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Jack Cross, Great central state: the foundation of the Northern Territory.

Jack Cross, Great central state: the foundation of the Northern Territory, Wakefield Press, Kent Town SA, 2011, xii + 403 pages; ISBN 978 1 86254 877 0.

Jack Cross, a retired South Australian academic, worked on Great central state for more than 40 years. Dealing with the early stages of South Australia's administration of the Northern Territory, its more than 400 pages are based on very extensive research of primary sources. Cross argues that South Australia used the Territory in a failed bid to become Australia's premier colony through developing the north Australian coast as part of South-East Asia. Great central state is 'several histories wrapped into one' (p xi). It is the story of the Northern Territory's foundation years and of South Australia's attempt to replicate its own planned colonisation in the Territory.

The book begins with a detailed account of the context in which South Australia was given responsibility for the Territory in 1863, suggesting that what kept the 'northern issue' alive was a preoccupation with an 'unlimited Asian market'. It moves on to the ill-fated attempt to establish a settlement at Escape Cliffs before considering the more successful establishment of an outpost at Port Darwin, the impact of the overland telegraph line's construction, the discovery of gold and the coming of the Chinese. The bizarre plans to promote religious migration to the Territory and the beginnings of its pastoral industry are then dealt with.

The final chapter sketches some developments between the 1880s and the early 20th century that led to South Australia relinquishing its control of the Northern Territory to the Commonwealth of Australia in 1911. A short epilogue observes that what makes the book's story memorable 'is the application of a certain grand style based in part on a belief in progress and liberal optimism ... to perhaps the most resistant environment in Australia' (p 375).

Particular attention is given throughout to colourful individuals, such as Boyle Travers Finniss, who proved so incapable of making the Escape Cliffs settlement work, and James Penn Boucaut, who tried to save the Northern Territory by introducing 40,000 refugees there from Russia.

Cross's monumental study has many virtues. The depth of his research of contemporary sources is especially admirable. The book is logically organised. As the prize-winning historian Philip Jones correctly notes on the back cover, Great central state sorts 'folly from foresight' and identifies 'pioneers and villains, opportunists and adventurers'.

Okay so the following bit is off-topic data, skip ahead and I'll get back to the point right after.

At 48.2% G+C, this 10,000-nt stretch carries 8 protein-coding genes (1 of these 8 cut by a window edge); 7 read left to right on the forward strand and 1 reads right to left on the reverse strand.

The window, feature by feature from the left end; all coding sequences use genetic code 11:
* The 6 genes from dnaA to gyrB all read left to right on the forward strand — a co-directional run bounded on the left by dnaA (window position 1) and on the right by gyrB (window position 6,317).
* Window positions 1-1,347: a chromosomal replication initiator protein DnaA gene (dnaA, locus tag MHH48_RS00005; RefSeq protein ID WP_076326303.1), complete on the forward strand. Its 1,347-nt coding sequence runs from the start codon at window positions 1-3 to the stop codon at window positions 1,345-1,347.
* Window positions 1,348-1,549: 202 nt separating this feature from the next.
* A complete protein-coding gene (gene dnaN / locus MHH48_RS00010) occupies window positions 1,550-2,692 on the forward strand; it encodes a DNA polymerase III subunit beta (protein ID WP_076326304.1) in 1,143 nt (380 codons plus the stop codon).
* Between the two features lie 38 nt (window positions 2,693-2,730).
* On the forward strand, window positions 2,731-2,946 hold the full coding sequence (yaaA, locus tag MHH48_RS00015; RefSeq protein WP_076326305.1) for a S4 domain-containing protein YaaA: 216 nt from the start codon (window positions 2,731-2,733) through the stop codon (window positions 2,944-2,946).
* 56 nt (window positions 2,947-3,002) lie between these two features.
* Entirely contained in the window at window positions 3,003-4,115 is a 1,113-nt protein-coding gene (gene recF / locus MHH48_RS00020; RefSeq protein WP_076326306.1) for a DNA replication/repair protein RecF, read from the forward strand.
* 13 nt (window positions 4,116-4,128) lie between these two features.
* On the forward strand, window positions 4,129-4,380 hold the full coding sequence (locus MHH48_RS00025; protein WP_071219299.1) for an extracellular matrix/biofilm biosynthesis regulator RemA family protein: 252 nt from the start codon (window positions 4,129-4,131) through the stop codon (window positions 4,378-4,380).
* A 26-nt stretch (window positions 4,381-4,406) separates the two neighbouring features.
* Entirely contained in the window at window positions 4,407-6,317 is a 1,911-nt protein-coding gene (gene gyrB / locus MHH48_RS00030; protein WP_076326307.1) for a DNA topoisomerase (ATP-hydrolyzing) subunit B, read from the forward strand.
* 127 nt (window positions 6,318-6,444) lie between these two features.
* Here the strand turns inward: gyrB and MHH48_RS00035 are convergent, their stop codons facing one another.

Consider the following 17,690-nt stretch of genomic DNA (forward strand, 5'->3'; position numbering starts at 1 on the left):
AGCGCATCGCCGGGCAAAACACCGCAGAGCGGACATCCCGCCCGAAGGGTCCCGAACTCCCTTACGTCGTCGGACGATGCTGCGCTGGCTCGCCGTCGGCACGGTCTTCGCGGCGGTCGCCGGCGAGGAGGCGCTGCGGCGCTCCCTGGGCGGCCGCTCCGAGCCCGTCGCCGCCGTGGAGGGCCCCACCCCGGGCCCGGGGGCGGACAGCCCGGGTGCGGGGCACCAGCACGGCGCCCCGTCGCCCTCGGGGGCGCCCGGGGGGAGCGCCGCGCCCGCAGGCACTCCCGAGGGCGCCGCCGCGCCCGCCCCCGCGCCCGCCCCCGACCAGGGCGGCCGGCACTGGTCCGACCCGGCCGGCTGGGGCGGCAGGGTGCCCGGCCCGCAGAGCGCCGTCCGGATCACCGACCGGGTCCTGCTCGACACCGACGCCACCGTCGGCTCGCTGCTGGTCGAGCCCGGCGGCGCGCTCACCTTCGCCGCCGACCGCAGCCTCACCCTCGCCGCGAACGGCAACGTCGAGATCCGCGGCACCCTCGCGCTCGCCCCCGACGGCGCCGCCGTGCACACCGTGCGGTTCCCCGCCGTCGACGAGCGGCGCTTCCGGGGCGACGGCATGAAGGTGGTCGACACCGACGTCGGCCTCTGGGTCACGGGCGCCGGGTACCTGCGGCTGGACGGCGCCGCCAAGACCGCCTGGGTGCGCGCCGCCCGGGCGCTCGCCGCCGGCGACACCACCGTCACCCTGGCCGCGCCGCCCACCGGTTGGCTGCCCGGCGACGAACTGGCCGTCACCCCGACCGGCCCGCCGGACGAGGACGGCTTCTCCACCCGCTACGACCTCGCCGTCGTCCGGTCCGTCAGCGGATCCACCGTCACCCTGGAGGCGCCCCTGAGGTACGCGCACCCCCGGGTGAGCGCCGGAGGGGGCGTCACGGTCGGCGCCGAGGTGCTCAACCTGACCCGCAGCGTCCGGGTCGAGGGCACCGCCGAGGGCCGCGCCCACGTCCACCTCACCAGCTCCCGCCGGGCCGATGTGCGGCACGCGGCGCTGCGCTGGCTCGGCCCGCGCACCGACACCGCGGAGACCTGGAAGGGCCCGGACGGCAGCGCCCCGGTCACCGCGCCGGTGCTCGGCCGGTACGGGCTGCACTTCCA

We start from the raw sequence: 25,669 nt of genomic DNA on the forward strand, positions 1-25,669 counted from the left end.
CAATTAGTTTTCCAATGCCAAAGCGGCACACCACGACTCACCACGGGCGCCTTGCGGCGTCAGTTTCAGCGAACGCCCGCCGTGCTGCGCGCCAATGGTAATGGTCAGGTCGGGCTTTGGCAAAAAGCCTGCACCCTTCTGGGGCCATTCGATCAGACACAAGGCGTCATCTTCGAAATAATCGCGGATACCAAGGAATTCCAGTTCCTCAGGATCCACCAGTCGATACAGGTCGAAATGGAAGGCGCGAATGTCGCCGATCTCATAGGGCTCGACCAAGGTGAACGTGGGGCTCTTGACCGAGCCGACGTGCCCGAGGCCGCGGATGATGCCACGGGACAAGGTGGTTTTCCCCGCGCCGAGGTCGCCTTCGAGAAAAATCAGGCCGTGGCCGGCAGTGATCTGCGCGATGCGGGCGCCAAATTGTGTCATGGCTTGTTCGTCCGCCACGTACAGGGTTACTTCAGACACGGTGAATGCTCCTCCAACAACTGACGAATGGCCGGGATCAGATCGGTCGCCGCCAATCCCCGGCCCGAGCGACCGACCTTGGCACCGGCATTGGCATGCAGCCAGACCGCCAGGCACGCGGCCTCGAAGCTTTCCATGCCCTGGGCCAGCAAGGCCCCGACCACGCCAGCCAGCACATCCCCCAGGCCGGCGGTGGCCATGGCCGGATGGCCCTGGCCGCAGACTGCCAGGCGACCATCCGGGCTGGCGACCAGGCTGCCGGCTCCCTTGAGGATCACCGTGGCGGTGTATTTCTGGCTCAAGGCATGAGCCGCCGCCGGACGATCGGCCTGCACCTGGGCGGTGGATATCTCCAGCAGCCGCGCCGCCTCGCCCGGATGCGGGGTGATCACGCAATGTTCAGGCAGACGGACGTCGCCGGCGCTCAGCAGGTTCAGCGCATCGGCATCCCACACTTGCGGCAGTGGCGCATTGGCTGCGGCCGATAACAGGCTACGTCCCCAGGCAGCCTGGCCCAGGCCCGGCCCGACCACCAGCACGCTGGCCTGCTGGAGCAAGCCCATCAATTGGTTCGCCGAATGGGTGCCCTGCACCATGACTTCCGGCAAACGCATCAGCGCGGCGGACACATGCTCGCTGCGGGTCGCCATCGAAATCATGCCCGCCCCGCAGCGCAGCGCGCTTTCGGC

Its accessible and fluent prose should appeal to general readers. It is also attractively produced, with a clear text and well-placed illustrations that are an essential component of the evidence presented. The use of footnotes rather than endnotes means that readers do not have to move backwards and forwards through the text to find source references. The index is excellent.

A major weakness, however, is that Cross only rarely and very briefly engages with other historians. Most publications on Northern Territory history before 1911 do not appear in his text or footnotes. While this may be unintended, he often gives the incorrect impression that he is the first historian to deal with the issues that he discusses. Nowhere does he acknowledge that Great central state, although more detailed, covers similar ground to Peter Donovan's well-researched A land full of possibilities: a history of South Australia's Northern Territory (1981). He appears unaware of numerous other relevant secondary sources, including Journal of Northern Territory History articles and Northern Territory University/Charles Darwin University research degree theses.

He acknowledges his failure to analyse the Aboriginal response to the invasion of their land 'except at the most empirical descriptive level' (p 382) yet had he used scholarly studies on Aboriginal-European relations in the Northern Territory such as those of Tony Austin, Samantha Wells and the Indigenous historian Sue Stanton, he could have overcome this difficulty, at least partly. There are no references at all to websites. Cross's coverage of what other historians see as crucial developments from the early 1880s until 1911 is curiously perfunctory.

Great central state is an important work. Its author's comprehensive assessment of aspects of South Australia's involvement in the Northern Territory is invaluable, as is his attention to the wider international setting. All those wanting to understand the history of South Australia's Northern Territory need to read the book. It is, then, a pity that Cross does not sufficiently take into account other historians' findings and interpretations.

David Carment

Emeritus Professor of History

Charles Darwin University
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Author:Carment, David
Publication:Journal of the Royal Australian Historical Society
Article Type:Book review
Date:Dec 1, 2011
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